Despite limping into the event with a recently rebuilt roster and numerous questions about what condition the squad was in, OG successfully earned a spot in Vancouver. Not only that, but it may have just re-established itself as a serious contender for the Aegis of Champions.
After posting a perfect 7-0 record in the group stage and having very little trouble along the way, OG kicked off its playoffs by sweeping Polish standouts Team Kinguin 2-0. From there, it faced North American expatriate stack Wind and Rain in both the upper bracket finals and the grand finals. Though the team managed to take a game in either series, OG answered both with absolute routs, netting them wins by margins of 2-1 and 3-1 respectively, as well as an invitation to TI8.
Many predicted OG to win the qualifier based on the team’s pedigree and dominance in recent years, but success here was far from guaranteed.
After a largely underwhelming run in the current Dota Pro Circuit season, the four-time Valve Major winners organization were rocked by the sudden departure of Gustav “s4” Magnusson and Tal “Fly” Aizik just days before open qualifiers began. OG managed to plug the gaps in its lineup by re-signing Anathan “ana” Pham and adding Topias “Topson” Taavitsainen, but the new arrivals forced its established members to change roles and learn on the fly.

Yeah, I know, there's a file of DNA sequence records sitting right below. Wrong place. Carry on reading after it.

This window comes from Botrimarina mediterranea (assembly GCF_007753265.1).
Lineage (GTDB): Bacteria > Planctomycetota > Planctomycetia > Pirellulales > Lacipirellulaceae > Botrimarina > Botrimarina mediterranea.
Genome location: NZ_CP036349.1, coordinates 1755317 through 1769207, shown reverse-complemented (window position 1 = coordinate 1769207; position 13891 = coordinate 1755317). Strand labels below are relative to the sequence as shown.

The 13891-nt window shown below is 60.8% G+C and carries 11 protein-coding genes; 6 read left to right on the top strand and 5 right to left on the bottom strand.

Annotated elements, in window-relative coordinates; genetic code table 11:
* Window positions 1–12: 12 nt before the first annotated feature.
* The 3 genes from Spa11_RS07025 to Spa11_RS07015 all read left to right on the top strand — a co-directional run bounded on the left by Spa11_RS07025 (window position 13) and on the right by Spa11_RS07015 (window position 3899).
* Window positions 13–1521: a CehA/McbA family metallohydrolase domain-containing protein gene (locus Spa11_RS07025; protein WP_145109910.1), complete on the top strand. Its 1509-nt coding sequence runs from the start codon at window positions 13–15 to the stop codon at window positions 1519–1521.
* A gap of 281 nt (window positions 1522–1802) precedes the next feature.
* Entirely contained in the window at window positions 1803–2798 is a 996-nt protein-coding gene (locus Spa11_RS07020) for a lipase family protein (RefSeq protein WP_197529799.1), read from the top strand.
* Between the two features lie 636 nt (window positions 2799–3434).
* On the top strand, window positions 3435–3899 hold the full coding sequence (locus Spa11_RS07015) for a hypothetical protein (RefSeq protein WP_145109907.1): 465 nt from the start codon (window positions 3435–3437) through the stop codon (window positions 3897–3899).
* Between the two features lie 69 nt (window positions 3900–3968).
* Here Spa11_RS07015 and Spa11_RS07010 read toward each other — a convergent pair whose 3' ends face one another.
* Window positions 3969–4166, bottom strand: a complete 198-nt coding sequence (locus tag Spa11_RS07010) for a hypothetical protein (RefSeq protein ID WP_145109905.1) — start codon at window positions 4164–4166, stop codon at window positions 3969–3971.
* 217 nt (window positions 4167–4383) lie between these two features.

While it would have been understandable for the squad to look shaky here, the new OG was instead devastating in the European qualifiers. Despite the relatively soft lineup of competition, the fact that the team cruised through the field with such ease suggests that Johan “N0tail” Sundstein and company are capable of making a real run under the spotlight.
Now with a TI8 invite in its pocket, OG has a month and a half to get in further practice and gel ahead of its trip to Vancouver.
The event begins on August 15. While OG won’t be looked at as a serious contender to win by many, the side has proved it isn’t a team to be slept on.